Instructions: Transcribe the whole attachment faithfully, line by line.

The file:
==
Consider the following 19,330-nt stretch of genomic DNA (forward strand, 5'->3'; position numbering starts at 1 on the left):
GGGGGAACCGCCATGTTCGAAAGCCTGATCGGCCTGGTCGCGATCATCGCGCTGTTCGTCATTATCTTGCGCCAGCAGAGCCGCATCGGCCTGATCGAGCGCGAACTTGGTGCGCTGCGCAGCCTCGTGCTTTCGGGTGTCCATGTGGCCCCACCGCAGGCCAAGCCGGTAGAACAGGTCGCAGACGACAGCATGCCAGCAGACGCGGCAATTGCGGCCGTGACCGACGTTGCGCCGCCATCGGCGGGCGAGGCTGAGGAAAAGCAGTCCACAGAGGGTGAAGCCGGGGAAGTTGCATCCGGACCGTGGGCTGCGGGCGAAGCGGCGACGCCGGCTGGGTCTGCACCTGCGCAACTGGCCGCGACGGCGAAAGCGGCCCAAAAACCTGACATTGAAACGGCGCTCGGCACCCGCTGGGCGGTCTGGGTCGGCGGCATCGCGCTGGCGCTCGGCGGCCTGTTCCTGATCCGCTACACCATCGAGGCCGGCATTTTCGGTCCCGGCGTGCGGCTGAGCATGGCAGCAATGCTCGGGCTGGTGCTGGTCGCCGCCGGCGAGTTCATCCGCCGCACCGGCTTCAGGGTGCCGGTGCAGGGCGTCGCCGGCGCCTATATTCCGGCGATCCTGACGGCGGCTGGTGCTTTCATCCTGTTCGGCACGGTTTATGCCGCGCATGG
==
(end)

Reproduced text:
Consider the following 19,330-nt stretch of genomic DNA (forward strand, 5'->3'; position numbering starts at 1 on the left):
GGGGGAACCGCCATGTTCGAAAGCCTGATCGGCCTGGTCGCGATCATCGCGCTGTTCGTCATTATCTTGCGCCAGCAGAGCCGCATCGGCCTGATCGAGCGCGAACTTGGTGCGCTGCGCAGCCTCGTGCTTTCGGGTGTCCATGTGGCCCCACCGCAGGCCAAGCCGGTAGAACAGGTCGCAGACGACAGCATGCCAGCAGACGCGGCAATTGCGGCCGTGACCGACGTTGCGCCGCCATCGGCGGGCGAGGCTGAGGAAAAGCAGTCCACAGAGGGTGAAGCCGGGGAAGTTGCATCCGGACCGTGGGCTGCGGGCGAAGCGGCGACGCCGGCTGGGTCTGCACCTGCGCAACTGGCCGCGACGGCGAAAGCGGCCCAAAAACCTGACATTGAAACGGCGCTCGGCACCCGCTGGGCGGTCTGGGTCGGCGGCATCGCGCTGGCGCTCGGCGGCCTGTTCCTGATCCGCTACACCATCGAGGCCGGCATTTTCGGTCCCGGCGTGCGGCTGAGCATGGCAGCAATGCTCGGGCTGGTGCTGGTCGCCGCCGGCGAGTTCATCCGCCGCACCGGCTTCAGGGTGCCGGTGCAGGGCGTCGCCGGCGCCTATATTCCGGCGATCCTGACGGCGGCTGGTGCTTTCATCCTGTTCGGCACGGTTTATGCCGCGCATGG